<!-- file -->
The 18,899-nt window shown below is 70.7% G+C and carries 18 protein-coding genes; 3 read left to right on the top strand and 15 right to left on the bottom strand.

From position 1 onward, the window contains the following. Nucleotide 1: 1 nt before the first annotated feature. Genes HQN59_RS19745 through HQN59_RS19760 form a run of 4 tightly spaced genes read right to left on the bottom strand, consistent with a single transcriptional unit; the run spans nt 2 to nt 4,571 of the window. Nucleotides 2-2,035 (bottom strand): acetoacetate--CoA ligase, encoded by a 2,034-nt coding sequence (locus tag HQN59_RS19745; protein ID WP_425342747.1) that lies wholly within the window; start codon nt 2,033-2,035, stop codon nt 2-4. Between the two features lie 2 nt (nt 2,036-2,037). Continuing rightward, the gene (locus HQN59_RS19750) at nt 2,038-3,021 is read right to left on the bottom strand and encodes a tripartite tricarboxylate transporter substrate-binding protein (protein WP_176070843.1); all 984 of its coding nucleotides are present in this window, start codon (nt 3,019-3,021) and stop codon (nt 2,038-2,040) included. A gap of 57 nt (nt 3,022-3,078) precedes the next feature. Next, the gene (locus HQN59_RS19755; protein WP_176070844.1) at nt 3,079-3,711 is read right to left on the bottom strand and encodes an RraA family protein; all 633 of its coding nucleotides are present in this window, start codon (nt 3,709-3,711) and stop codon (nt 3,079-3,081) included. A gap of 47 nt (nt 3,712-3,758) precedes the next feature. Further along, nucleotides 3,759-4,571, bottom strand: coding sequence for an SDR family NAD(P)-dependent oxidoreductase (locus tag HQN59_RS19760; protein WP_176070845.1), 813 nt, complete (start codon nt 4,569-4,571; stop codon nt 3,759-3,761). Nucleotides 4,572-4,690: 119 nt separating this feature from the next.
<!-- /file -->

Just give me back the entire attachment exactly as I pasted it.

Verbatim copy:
The 18,899-nt window shown below is 70.7% G+C and carries 18 protein-coding genes; 3 read left to right on the top strand and 15 right to left on the bottom strand.

From position 1 onward, the window contains the following. Nucleotide 1: 1 nt before the first annotated feature. Genes HQN59_RS19745 through HQN59_RS19760 form a run of 4 tightly spaced genes read right to left on the bottom strand, consistent with a single transcriptional unit; the run spans nt 2 to nt 4,571 of the window. Nucleotides 2-2,035 (bottom strand): acetoacetate--CoA ligase, encoded by a 2,034-nt coding sequence (locus tag HQN59_RS19745; protein ID WP_425342747.1) that lies wholly within the window; start codon nt 2,033-2,035, stop codon nt 2-4. Between the two features lie 2 nt (nt 2,036-2,037). Continuing rightward, the gene (locus HQN59_RS19750) at nt 2,038-3,021 is read right to left on the bottom strand and encodes a tripartite tricarboxylate transporter substrate-binding protein (protein WP_176070843.1); all 984 of its coding nucleotides are present in this window, start codon (nt 3,019-3,021) and stop codon (nt 2,038-2,040) included. A gap of 57 nt (nt 3,022-3,078) precedes the next feature. Next, the gene (locus HQN59_RS19755; protein WP_176070844.1) at nt 3,079-3,711 is read right to left on the bottom strand and encodes an RraA family protein; all 633 of its coding nucleotides are present in this window, start codon (nt 3,709-3,711) and stop codon (nt 3,079-3,081) included. A gap of 47 nt (nt 3,712-3,758) precedes the next feature. Further along, nucleotides 3,759-4,571, bottom strand: coding sequence for an SDR family NAD(P)-dependent oxidoreductase (locus tag HQN59_RS19760; protein WP_176070845.1), 813 nt, complete (start codon nt 4,569-4,571; stop codon nt 3,759-3,761). Nucleotides 4,572-4,690: 119 nt separating this feature from the next.